Roland Ahouelete Yaovi Holou (2010). Nutrient, water, and soil type mangement of biofuel feedstock production by corn, sorghum, and switchgrass. University of Missouri–Columbia (USA). Degree Doctor of Philosophy In Plant, Insect, and Microbial Sciences (Plant Biology and Genetics).
Dissertation Main Advisor: Prof Gene Stevens,
Co-Advisor: Prof Bill Folk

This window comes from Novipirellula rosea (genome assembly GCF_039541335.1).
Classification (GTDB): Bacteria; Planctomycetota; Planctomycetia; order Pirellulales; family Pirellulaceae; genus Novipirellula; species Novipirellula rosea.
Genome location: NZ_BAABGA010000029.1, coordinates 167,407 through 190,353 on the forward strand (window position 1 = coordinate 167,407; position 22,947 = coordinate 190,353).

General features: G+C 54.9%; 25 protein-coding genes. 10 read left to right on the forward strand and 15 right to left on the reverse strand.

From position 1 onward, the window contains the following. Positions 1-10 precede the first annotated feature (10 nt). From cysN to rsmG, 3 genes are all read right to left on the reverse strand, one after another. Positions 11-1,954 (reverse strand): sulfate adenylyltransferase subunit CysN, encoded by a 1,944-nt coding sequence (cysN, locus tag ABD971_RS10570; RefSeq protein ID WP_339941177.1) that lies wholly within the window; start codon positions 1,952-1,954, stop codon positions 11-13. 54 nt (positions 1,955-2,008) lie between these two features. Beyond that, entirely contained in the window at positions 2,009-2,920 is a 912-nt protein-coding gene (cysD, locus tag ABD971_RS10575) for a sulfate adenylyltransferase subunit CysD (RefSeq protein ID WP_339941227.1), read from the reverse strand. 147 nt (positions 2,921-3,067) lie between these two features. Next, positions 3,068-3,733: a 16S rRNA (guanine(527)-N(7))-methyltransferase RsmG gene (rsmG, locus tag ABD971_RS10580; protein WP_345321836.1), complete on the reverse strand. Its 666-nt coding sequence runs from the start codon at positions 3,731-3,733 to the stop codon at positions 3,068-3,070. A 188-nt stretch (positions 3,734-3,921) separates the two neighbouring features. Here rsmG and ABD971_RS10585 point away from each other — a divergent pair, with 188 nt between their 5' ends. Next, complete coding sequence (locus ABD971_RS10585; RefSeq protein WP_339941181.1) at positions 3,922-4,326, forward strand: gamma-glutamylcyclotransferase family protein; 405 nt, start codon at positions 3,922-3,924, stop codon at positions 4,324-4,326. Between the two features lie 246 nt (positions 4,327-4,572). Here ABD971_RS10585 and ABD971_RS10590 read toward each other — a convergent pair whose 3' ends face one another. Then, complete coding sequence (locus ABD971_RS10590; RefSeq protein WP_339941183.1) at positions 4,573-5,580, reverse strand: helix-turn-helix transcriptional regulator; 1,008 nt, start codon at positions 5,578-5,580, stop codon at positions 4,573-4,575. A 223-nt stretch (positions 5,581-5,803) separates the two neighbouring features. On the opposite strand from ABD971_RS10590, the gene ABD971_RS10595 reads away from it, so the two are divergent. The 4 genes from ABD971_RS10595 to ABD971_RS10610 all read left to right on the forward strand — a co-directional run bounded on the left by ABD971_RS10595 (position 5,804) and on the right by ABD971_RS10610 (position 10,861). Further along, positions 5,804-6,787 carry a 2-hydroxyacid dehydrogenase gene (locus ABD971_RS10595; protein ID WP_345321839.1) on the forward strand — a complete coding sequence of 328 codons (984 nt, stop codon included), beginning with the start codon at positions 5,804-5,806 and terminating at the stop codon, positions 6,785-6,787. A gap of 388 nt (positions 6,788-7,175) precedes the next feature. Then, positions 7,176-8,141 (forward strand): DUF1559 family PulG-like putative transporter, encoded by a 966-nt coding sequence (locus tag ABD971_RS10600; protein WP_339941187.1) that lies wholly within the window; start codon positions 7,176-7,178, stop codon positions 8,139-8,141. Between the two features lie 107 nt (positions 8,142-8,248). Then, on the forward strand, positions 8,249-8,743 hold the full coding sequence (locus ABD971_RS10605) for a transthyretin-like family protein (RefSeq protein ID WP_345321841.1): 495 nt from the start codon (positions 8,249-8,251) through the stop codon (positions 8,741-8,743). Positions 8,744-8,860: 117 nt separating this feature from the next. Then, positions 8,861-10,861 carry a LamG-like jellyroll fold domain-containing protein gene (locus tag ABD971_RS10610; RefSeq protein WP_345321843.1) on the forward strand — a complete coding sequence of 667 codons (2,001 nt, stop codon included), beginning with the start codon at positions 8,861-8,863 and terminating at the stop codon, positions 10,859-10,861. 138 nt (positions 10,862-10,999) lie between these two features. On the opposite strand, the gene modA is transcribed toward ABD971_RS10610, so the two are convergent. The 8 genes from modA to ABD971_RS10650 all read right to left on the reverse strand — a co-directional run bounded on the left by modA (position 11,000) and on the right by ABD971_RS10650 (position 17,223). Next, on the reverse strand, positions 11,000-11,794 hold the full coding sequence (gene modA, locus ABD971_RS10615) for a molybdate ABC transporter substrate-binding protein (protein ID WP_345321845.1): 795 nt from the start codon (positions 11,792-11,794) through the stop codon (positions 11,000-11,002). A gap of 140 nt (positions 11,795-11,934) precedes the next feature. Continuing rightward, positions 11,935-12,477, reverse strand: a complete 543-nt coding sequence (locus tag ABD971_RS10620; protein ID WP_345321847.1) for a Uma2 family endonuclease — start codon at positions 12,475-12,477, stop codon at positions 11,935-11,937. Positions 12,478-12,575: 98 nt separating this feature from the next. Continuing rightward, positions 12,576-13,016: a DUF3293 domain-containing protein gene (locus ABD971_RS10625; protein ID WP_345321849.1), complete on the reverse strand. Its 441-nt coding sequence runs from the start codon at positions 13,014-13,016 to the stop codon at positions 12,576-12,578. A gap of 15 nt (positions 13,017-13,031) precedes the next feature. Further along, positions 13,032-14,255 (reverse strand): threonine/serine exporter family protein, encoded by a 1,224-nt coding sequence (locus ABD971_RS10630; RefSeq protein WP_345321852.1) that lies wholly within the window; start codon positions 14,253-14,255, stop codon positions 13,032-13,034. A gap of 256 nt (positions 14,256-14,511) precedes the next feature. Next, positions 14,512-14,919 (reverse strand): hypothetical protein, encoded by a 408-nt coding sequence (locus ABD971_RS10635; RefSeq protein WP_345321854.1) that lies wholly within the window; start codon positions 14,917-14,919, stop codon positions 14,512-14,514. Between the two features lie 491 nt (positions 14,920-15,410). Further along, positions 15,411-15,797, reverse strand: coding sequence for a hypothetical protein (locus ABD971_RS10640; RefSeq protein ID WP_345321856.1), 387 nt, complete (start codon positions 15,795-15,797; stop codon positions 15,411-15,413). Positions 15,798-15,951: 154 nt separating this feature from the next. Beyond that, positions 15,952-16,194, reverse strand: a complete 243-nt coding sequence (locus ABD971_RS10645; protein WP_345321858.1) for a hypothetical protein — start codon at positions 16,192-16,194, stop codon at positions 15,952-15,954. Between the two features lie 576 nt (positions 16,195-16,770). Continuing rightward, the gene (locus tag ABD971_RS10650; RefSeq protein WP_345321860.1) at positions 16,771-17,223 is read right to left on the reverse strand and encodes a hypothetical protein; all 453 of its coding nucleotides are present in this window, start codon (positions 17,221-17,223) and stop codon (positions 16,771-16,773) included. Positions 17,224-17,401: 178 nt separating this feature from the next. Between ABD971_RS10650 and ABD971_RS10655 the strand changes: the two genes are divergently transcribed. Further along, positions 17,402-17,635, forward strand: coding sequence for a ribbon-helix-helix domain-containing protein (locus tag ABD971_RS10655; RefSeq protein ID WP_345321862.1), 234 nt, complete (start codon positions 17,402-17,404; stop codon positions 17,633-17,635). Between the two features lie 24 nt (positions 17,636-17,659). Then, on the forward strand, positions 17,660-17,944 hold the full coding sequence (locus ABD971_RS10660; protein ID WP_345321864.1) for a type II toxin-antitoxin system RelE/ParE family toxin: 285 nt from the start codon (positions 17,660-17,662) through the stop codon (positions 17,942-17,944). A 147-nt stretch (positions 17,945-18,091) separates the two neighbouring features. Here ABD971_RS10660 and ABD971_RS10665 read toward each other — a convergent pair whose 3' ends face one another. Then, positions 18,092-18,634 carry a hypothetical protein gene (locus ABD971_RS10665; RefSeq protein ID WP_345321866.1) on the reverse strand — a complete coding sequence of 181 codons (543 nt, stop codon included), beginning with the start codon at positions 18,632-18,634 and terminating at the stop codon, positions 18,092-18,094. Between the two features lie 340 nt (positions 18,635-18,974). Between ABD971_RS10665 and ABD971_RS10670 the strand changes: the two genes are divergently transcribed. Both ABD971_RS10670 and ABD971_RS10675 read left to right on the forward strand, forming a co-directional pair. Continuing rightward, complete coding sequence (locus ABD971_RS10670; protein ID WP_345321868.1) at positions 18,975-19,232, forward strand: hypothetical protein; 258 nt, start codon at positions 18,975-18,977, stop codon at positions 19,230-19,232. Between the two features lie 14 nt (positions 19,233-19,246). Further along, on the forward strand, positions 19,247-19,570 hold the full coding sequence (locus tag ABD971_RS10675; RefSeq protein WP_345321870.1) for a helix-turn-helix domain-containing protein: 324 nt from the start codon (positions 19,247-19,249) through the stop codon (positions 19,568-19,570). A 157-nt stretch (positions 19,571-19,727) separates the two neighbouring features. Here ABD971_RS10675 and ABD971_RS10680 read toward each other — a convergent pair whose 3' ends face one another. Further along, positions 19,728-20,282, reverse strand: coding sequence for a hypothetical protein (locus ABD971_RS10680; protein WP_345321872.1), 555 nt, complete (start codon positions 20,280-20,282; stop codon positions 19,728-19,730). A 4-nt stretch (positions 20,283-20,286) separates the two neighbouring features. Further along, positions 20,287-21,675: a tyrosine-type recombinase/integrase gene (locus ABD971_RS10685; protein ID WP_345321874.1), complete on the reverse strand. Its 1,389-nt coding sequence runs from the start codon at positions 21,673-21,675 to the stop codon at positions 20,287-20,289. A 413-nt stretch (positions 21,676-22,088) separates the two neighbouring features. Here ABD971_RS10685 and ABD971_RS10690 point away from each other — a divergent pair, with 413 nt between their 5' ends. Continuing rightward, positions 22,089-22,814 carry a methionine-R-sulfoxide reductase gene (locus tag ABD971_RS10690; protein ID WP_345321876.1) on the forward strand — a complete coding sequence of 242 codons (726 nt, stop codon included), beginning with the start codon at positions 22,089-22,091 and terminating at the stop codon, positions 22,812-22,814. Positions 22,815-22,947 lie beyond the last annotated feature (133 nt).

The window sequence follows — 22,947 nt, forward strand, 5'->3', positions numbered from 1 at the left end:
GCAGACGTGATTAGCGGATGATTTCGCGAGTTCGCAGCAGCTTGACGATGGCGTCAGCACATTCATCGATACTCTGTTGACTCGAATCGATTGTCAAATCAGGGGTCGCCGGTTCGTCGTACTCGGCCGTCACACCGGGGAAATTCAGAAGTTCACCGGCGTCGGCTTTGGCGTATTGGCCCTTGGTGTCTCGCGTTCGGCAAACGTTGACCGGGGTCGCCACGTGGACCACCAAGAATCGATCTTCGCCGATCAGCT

PDF of the PhD Dissertation ABSTRACT: Efficient use of biomass to produce biofuel and the development of more drought tolerant crops can contribute to helping address current and future problems faced by mankind, and are the focus of this dissertation. Objectives of experiments done in Portageville, Missouri, from 2007 to 2009 were to: (1) determine the effect of nitrogen (N) fertilization rate on the grain yield, the content and yield of oil, protein, starch, and the nutrient removal by corn; (2) determine the effect of N fertilization rate and the soil type on the biomass, juice, bagasse, sugars yield, and the nutrient removal by sweet sorghum; and to (3) determine the best date to harvest switchgrass in order to maximize biomass production with minimum nutrient removal. We found that in contrast to sweet sorghum, corn required 179 to 224 kg N ha-1 for maximum corn grain yield. Sweet sorghum mostly responded to N fertilization only on clay soil; loam and sand soils had enough N when planted in a cotton/soybean rotation. However, the soil type and N rate highly impacted a variety of sweet sorghum yields, with the optimum yield recorded with 67 kg N ha-1 if sweet sorghum is grown after soybean or cotton. N fertilization changed the oil, protein, mineral, and carbohydrate composition of the corn kernel. In general, the increase of N fertilization rate increased the grain yield and also the uptake of most nutrients, suggesting that nutrient removal will be critical for biofuel production from corn. The nutrient removal by sweet sorghum significantly depended on the year, soil type and N rate. The return of the leaves and the bagasse to the soil significantly reduced the nutrient removal by sweet sorghum. In general, the loam is the best soil type to produce corn and sweet sorghum in order to maximize biomass, and carbohydrates yield, and consequently biofuel production.